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Arresting Vessels in Florida, by Rod Sullivan, Sullivan & Co.


8777 San Jose Blvd, Suite 803
Jacksonville, FL 32217
United States of America
Tel: 904-355-6000
Fax: 904-737-0920

The State is divided into three federal districts:

The Southern District: Miami, Fort Lauderdale, West Palm Beach, Riviera Beach, and Key West.

The Middle District: Jacksonville, Tampa, Port Canaveral, Fernandina Beach, Fort Myers, Naples

The Northern District: Pensacola, Panama City

Prior to commencing an arrest proceeding, the United States Marshal requires the deposit of sufficient funds to hold the vessel under arrest for a period of ten days. Out-of-state checks are not accepted for vessel arrests. Local law firm trust account checks generally are, particularly if the Marshal’s office has a relationship with the firm. Be prepared to wire transfer funds to an attorney’s trust account for the arrest.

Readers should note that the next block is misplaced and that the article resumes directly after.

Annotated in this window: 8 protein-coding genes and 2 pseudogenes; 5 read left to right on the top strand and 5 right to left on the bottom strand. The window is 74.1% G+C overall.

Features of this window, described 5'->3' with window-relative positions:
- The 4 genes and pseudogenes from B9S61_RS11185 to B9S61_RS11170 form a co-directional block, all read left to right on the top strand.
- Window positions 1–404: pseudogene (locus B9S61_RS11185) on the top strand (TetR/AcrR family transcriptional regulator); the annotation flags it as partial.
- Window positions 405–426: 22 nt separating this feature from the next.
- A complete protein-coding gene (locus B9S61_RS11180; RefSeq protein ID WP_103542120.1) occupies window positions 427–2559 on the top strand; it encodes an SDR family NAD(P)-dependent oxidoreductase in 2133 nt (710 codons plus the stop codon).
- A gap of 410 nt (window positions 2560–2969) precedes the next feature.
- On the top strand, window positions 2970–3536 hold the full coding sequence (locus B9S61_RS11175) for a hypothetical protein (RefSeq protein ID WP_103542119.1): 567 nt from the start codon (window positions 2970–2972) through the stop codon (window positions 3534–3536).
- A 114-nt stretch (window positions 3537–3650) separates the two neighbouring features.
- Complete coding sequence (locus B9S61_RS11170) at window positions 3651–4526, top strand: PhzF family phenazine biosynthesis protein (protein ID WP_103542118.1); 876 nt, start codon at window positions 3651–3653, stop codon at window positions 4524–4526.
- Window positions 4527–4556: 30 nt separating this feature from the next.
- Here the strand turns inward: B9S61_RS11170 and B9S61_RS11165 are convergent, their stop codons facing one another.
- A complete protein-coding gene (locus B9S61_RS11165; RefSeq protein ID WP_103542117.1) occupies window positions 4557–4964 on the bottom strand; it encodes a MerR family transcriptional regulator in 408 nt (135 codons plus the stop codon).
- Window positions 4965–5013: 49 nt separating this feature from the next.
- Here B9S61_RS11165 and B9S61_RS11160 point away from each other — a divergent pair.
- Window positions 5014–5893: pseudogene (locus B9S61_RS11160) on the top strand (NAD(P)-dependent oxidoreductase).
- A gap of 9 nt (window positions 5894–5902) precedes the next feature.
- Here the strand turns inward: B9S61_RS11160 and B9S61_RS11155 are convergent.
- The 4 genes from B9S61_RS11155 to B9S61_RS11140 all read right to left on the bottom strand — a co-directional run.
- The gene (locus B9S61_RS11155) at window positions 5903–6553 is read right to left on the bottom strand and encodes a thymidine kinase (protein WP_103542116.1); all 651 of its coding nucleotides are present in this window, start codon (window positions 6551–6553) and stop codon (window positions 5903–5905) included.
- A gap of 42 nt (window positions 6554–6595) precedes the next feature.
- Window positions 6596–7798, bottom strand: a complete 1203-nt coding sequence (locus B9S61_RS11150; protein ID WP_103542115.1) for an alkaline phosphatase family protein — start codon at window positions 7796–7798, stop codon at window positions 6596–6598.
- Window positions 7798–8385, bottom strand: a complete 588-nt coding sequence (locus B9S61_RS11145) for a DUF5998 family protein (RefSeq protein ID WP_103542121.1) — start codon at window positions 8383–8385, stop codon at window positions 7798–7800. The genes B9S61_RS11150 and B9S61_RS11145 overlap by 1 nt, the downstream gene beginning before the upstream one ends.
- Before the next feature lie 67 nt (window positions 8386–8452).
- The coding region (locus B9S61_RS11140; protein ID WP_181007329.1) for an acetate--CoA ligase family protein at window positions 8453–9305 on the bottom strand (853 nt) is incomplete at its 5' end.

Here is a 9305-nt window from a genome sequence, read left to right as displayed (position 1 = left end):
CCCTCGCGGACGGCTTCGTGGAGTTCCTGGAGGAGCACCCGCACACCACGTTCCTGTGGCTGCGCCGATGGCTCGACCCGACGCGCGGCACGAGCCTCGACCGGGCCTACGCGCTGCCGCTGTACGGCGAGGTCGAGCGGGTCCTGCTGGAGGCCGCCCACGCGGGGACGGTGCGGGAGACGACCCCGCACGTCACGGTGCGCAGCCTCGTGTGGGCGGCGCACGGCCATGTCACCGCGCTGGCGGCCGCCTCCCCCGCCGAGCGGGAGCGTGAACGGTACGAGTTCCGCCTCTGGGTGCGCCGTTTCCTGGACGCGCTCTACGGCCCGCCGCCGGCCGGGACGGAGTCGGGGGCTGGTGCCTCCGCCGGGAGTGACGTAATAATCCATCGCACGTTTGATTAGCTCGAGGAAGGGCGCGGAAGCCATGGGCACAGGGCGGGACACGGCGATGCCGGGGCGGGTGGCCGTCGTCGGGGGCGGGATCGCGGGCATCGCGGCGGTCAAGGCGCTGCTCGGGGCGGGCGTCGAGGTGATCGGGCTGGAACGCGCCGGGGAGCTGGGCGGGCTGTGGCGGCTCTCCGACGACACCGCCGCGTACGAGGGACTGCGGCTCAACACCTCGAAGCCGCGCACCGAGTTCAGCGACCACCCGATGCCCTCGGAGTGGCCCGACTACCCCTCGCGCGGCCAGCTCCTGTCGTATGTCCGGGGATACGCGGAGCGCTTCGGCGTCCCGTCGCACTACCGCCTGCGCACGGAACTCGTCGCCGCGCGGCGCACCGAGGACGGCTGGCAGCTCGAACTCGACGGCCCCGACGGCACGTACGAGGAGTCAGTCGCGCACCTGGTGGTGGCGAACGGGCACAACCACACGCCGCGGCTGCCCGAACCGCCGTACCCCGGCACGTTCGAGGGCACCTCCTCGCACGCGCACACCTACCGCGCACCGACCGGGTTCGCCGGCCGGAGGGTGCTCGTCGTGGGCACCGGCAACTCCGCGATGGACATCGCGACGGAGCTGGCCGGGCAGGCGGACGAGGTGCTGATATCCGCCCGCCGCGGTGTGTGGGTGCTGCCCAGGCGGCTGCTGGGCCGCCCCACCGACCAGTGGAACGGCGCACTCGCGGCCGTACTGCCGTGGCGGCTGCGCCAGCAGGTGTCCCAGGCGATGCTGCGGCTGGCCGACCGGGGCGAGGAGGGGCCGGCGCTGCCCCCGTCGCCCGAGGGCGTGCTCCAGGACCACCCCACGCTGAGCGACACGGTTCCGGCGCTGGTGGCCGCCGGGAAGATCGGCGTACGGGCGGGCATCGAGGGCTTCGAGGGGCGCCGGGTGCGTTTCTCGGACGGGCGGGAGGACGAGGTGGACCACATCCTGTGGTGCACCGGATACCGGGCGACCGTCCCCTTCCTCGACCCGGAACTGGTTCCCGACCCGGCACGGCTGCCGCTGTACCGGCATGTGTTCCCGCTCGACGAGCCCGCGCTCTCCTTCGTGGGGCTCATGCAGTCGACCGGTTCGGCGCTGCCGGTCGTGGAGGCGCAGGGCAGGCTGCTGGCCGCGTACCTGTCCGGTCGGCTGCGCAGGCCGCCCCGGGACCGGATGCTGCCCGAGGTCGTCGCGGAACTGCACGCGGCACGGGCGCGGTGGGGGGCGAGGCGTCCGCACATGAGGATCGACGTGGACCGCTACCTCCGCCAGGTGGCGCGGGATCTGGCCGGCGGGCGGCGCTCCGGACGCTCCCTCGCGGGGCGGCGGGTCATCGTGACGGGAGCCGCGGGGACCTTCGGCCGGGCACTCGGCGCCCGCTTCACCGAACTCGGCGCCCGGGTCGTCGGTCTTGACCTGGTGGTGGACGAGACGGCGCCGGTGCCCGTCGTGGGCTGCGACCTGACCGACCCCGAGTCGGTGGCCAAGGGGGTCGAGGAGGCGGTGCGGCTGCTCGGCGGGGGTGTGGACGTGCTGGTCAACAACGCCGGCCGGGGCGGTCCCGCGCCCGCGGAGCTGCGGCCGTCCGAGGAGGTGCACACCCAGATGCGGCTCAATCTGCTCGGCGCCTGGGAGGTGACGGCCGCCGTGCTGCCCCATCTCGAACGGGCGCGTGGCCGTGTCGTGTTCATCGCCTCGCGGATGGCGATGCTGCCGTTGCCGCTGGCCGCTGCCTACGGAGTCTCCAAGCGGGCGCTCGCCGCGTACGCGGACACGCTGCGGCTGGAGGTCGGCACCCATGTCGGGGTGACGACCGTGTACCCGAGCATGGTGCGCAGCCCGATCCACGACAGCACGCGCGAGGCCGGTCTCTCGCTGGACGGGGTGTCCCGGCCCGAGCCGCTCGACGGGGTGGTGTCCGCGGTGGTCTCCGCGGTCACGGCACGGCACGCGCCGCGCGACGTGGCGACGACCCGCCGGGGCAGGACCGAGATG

In some circumstances, substitute custodians will advance the cost of arrest and take their fees from the proceeds of the judicial sale of the vessel. In order to keep fees as low as possible, it is important to appoint a substitute custodians who is ready to take possession of a vessel from the United States Marshal immediately after the arrest. If it is anticipated that the vessel will be under arrest more than three days, it is recommended that the vessel be moved to low cost dock space.

Most arrests are resolved in less than 24 hours by the posting of a bond issued by an approved underwriter for the 124 percent of the base amount of the claim. The additional 24 percent is designed to allow for prejudgment interest for 4 years at 6 percernt per annum. Letters of undertaking from recognized protection and indemnity associations are generally accepted. The Clerk of the United States District Court maintains a list of approved underwriters with authority to issue bonds, as well as signatories who are approved to sign those bonds locally.

If the vessel has a crew aboard, it is the responsibility of the arresting parties to make arrangements for their repatriation if the vessel is not released. Repatriation expenses became a custodia legis expense against the vessel.